• Critical indicators of roadblocks
    • not communicating on same wavelengths etc…
  • People who drain us
  • Placing blame on outside forces

Lunch Keynote with Scott MCleod

Personalization or Individualization

Personalization – giving students a personal map leading to the point we want them to go. For example an adaptive computer program that pretests students then gives them appropriate problems based on their level of knowledge.  Ending when they reach mastery of the goal set by the programmers. Individualization – Allowing students to decide at least one of the four negotiables of student learning from Peter Pappas  

  1. Content
  2. Process
  3. Product
  4. Evaluation

Interestingly enough I was in a workshop the next day about Illinois Shared Learning Environment and that was all about personalizing education, not individualization of education. Scott did talk about the SAMR model of technology adoption.

  1. Substitution
  2. Augmentation
  3. Modification
  4. Redefinition

With that in mind I wonder if it is necessary for the majority of public education to make the step of personalization of education before we can as a group move to individualization? After lunch was a bit of a break and then Scott Moderated a

technology is a given not a debate

A slide from the panel

panel on leadership. First suggestion was that we are getting better at professional development for teachers, but we are forgetting about principals.

If we give every student a device doesn’t that mean we they should use it? Scott Meech so Scott Mcleod followed up with, “Can a teacher be a good teacher without technology?” Which of course was slightly misunderstood as can a lesson be good without technology, but in the end the consensus became that teachers should not have a choice. They must incorporate technology , but it is not necessary to force the use of technology. Twitter of course had to join the discussion CLOUDUCATION_: @dendariRelevant post from Scott McLeod: Does this happen in any other sector? Should teachers get the right to refuse to use technology? An unqualified no. Some other random thoughts from the session:

  • We wrote a responsible use policy and not an acceptable use policy.
  • Discussion of technology use was the big conversation of the board in the first year. Second year the conversation was about workflow.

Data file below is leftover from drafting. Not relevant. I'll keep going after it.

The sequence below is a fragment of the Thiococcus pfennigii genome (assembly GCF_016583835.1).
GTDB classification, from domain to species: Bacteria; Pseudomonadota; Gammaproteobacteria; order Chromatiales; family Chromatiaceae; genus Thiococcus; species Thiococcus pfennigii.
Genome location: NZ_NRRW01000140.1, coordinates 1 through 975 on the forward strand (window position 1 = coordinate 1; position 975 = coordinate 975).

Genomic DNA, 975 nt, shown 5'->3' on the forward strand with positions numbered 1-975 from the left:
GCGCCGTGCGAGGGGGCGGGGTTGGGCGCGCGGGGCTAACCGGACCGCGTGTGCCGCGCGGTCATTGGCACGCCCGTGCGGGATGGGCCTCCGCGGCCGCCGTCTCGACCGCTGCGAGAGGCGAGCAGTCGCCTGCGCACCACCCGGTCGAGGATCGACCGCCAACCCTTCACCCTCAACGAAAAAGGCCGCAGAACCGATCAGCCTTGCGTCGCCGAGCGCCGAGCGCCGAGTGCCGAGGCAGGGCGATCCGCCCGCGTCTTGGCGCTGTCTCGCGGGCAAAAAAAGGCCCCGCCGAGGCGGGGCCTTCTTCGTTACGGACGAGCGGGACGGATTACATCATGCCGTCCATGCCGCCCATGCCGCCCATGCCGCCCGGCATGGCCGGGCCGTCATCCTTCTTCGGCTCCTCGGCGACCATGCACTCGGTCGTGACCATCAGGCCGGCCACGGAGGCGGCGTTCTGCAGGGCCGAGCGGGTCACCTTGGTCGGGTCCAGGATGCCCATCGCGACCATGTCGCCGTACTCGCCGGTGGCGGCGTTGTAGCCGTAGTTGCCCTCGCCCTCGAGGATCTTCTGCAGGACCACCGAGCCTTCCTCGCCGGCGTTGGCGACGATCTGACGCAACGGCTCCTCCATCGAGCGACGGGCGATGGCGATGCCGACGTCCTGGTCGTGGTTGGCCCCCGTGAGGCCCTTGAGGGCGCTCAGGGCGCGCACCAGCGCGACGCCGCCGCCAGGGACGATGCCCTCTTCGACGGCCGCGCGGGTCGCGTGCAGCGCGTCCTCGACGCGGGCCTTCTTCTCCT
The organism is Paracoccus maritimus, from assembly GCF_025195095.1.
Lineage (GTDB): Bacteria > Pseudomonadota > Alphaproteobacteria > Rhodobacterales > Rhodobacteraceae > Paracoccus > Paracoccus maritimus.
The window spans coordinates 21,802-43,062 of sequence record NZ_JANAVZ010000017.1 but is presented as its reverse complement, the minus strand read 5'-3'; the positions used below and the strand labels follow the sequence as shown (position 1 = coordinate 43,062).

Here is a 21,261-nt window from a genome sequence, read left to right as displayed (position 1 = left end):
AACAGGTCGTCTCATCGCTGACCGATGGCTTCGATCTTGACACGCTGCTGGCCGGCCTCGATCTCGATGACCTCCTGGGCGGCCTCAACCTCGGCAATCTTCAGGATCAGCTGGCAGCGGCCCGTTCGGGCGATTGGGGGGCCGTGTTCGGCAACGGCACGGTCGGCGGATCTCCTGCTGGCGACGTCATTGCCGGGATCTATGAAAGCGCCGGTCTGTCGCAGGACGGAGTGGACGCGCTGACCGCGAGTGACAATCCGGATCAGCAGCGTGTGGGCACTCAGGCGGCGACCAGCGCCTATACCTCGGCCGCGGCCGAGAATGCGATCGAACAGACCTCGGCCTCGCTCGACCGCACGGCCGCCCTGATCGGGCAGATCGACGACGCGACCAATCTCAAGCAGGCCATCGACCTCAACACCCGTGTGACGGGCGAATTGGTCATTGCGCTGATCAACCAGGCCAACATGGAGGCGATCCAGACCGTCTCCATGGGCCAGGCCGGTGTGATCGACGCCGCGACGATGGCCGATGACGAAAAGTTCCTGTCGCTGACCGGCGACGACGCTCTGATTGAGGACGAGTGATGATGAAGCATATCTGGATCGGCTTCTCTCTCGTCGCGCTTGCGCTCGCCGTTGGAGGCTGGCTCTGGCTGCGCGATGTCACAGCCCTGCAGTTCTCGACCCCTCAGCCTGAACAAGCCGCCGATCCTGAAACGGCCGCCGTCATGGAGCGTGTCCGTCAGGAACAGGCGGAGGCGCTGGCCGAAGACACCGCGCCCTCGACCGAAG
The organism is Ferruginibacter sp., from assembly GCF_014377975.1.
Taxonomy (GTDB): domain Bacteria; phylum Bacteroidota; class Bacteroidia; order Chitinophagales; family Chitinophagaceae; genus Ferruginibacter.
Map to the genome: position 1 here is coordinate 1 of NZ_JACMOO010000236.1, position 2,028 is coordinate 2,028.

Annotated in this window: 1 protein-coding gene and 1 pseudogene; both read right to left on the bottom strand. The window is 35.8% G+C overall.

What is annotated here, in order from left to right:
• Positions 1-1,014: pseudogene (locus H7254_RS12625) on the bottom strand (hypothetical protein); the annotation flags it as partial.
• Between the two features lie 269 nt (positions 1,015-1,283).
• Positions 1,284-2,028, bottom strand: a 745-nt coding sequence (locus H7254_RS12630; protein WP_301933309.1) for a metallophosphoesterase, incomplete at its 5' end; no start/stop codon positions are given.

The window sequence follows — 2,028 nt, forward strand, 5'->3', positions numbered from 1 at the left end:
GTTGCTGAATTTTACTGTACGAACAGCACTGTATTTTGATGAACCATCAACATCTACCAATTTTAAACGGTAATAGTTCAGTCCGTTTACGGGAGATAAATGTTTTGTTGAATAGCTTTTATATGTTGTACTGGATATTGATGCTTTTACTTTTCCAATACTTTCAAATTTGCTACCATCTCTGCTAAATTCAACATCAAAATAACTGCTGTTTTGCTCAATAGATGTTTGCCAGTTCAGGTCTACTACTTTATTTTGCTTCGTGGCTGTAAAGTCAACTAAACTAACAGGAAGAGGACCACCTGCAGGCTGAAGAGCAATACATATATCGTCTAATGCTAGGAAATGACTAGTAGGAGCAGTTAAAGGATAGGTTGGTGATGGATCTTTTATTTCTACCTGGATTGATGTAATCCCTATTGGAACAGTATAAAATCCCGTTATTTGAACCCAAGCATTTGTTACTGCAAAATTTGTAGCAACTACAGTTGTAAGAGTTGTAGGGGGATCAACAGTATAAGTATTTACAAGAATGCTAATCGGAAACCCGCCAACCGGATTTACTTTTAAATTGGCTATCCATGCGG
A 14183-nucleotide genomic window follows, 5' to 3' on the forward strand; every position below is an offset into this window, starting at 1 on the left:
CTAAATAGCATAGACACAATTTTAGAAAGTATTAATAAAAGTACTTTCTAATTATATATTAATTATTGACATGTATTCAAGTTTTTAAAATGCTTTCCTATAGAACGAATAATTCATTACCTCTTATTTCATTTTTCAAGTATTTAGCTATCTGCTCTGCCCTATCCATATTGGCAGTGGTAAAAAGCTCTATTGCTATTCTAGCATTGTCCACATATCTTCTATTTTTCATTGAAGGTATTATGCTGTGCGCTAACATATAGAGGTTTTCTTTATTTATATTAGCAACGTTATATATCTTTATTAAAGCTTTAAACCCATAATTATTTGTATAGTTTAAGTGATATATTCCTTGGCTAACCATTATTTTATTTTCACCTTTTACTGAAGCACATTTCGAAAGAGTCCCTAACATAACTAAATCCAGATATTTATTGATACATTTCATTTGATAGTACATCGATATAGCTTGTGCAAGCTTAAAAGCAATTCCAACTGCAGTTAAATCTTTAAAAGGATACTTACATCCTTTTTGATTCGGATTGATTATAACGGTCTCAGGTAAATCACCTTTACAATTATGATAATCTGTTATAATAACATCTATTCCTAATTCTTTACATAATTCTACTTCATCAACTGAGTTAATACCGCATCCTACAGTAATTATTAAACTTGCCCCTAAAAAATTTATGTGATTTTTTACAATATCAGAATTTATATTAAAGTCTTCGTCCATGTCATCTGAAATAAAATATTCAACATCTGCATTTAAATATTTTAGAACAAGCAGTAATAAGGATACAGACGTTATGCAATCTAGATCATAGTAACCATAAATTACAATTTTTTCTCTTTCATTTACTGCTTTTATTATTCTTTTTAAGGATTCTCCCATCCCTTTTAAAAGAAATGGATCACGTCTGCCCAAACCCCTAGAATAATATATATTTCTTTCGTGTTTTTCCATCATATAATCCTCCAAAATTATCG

• Use your network to get an idea of what technology might be suitable for use in your school. Don’t go wandering around the vendor hall and let them tell you what you need.
  • Social media does not cause problems it reveals them!!!


I was given the opportunity to return using my boss’ registration. Over breakfast I got to talking, this is very unusual because I never talk to strangers, and missed the first session. Beth Grafton, who would later present Using Technology in an Inclusion Classroom, was very interesting. Soon our table mate, Brendan, (how cool is that same name and all) asked a few questions. Something like two hours later we finally broke up and went our separate ways. I did go to see Beth’s session later in the afternoon, but it turns out I had heard the gist of it while she was talking to Brendan. I think it amazed some teachers how she could pull up the revision history of a Google Document and show in detail how she mentored a student from outline, to topic sentences, to paragraphs,  and finally a finished paper. It amazed me how well her students responded when she gave them freedom to choose (al la Peter Pappas) and they responded. They responded so well in fact, that one regular ed teacher couldn’t  believe her student was capable of turning in the work he did turn in. In between seeing Beth twice I stopped by the ISLE session. Here district 87 and ISBE are working on a virtual environment (inBloom) that will allow employees to have a shared place to house all data that collected about students. (SIS, Tests, etc…)